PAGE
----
Jon Willing - May 31st, 2012
May 2012 is poised to be the busiest month for the Laurier Ave. segregated bike lanes since they were constructed last summer. According to the online counter, we’re closing in on 50,000 rides for the month.
You might have read that a group called the Bay Bronson Residents Action Group for Fair Access to the Road — more easily remembered by its acronym, BBRAGFAR — wants changes to the bike lanes.
A friend of mine pointed out a cheeky bike lane supporter managed to snag bbragfar.ca to proclaim, “Everyday thousands of cyclists use the Laurier Bike Lane…”
Jon Willing - May 15th, 2012
This is going to be an interesting exercise.
Really, all the master plan reviews are intriguing in different ways, but the transportation master plan has such a strong focus at City Hall and messing with any of the priorities in the document could start some battles.
I saw a hint of this recently while writing about how the western corridor LRT extension. Kanata South Coun. Allan Hubley wants to improve rapid transit going west to his neck of the woods, and Gloucester-South Nepean Coun. Steve Desroches talked about bringing rail into Riverside South in a more timely manner.
The city will take a hard look at what it can realistically do by 2031 and what it can afford.
What about this: Does running LRT farther east make more sense in the shorter term than trying to navigate the tricky extension to Lincoln Fields? Bringing LRT to Orleans is not part of the current transportation master plan, while the Baseline Station (via Lincoln Fields) LRT extension is.
Then there are the road projects. Should West Hunt Club Rd. be widened from four to six lanes by 2031, as suggested in the plan? Are there better road widening priorities?
Mayor Jim Watson has talked about keeping focus on the immediate transit projects, like the downtown LRT system, but this council obviously can’t avoid taking a long-term view of transportation planning.
The transportation committee is going to have some fun.
Jon Willing - May 4th, 2012
Churchill Ave. will be torn up this year to renew the underground infrastructure and receive a facelift on the surface.
You’ll notice the city is installing a raised cycling lane between the sidewalk and the road. It’s not quite a segregated bike lane like the one on Laurier Ave., but it removes cyclists from traffic and Churchill Ave. is a busy, narrow street.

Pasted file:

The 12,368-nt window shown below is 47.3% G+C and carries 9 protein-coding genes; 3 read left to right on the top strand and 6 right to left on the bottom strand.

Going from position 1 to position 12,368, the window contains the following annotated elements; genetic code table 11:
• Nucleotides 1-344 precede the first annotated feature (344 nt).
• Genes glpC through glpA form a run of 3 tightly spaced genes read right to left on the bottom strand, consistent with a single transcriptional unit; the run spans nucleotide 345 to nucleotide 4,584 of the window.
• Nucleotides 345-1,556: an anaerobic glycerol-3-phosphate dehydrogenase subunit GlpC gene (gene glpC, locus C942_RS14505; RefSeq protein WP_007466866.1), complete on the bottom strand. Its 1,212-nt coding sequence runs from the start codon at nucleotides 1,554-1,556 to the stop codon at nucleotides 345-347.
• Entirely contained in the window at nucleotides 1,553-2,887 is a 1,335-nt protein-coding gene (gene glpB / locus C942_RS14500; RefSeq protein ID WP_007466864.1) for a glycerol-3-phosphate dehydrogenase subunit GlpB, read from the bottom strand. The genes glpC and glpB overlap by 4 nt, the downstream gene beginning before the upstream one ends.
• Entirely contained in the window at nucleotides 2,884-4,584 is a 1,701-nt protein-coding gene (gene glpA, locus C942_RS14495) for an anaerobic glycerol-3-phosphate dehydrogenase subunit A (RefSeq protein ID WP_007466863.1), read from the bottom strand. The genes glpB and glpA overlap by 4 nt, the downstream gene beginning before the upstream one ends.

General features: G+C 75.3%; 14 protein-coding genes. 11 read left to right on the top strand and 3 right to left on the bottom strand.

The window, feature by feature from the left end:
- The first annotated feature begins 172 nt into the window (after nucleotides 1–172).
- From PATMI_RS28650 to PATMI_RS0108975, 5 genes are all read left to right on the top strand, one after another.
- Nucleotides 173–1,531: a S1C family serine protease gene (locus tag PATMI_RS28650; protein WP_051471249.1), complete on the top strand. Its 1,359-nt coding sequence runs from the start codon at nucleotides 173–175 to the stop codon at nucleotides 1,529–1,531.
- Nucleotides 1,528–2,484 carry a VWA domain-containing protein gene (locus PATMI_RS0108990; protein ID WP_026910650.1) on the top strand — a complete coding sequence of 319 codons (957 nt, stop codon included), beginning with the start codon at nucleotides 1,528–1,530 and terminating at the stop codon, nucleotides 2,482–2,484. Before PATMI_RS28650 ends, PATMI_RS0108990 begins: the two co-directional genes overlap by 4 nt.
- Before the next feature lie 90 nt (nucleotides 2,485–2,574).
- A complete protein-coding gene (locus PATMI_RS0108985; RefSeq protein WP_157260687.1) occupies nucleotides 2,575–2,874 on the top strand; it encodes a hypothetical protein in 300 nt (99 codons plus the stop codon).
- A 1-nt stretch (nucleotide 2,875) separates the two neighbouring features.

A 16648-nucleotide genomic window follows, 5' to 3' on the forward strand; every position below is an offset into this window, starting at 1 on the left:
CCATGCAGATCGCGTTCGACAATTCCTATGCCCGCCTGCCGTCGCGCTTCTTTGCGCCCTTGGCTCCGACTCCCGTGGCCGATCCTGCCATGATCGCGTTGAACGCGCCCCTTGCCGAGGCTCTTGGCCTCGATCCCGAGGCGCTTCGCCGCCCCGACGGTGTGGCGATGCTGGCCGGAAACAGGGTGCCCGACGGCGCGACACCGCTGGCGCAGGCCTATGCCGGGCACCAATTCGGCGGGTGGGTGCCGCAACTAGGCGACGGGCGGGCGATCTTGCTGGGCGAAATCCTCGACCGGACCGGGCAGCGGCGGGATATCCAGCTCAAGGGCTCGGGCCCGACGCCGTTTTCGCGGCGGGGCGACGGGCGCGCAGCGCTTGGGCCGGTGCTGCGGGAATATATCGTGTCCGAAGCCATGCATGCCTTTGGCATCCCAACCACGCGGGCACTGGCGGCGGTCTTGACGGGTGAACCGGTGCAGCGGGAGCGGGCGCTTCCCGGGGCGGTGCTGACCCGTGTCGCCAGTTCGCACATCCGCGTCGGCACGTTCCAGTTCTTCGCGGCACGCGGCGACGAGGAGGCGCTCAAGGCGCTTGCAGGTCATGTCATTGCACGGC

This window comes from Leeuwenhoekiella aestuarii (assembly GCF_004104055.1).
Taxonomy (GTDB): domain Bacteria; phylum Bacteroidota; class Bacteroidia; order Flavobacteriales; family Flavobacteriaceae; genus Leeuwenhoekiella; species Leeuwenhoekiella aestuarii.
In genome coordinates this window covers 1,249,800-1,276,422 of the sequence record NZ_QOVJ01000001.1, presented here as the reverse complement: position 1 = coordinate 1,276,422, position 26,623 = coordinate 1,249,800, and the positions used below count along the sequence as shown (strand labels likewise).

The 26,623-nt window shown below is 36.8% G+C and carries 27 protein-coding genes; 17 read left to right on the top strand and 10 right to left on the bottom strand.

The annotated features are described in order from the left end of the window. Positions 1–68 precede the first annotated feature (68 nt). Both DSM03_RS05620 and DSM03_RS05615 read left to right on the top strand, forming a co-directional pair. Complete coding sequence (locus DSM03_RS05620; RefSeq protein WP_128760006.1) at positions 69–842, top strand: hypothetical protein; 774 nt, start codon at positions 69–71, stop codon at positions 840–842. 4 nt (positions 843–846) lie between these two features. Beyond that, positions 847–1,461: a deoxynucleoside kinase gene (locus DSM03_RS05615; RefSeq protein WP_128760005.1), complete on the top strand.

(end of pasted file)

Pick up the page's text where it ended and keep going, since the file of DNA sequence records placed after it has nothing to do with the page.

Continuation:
“Everything we do, I’m pushing for cycling,” Kitchissippi Coun. Katherine Hobbs said.
As roads are torn up under the city’s massive reconstruction program, we could see more of this kind of cycling infrastructure.
Avid cyclists will be able to point out other areas that have a similar raised lane in Ottawa, but the street that immediately came to mind for me was this small stretch of Percy St. between Centretown and the Glebe.
Jon Willing - October 20th, 2011
If you have been around City Hall lately you have noticed the crazy amount of construction on and around the property.
Some work is being done on the heritage wing and we have the Rink of Dreams being dug out on the front lawn. Across City Hall on Lisgar St., there’s a new condo high rise going up.
Then we have a bike shelter project near the Lisgar St. entrance at City Hall.
A sign tells us it’s a stimulus project and while I don’t know the exact cost of the project, this report tells me there is $500,000 in all bike shelter work in the city’s stimulus project budget.
I can only assume the work will be complete by the Oct. 31 deadline.
Just wondering, does anyone know how this bike shelter is going to function?
There looks to be a gate being constructed where the bike racks were, and when I first saw that a bike shelter was being constructed, I thought it was odd it would be built under an existing shelter.
I talked about it with some observers at City Hall earlier, but no one really knows how this shelter will operate.
Follow City Hall reporter Jon Willing on Twitter at @JonathanWilling.
Jon Willing - July 15th, 2011
The National Capital Commission this week issued a tender to begin work on the segregated bike lane on Wellington St. between the Portage Bridge and Bay St.
The SpokesMan, Kris Westwood, provides some details on the project in a post earlier this year.
It looks to be a major construction project at that Wellington St. intersection, with new pedestrian paths and a reconstruction of the traffic islands. Have to wonder if the work will slow traffic.
Will the Wellington St. bike lane be as controversial as one on the Laurier Ave.? Is it really that controversial? Seems more people like it than hate it, so far. And the number of cyclists using it has increased over the week.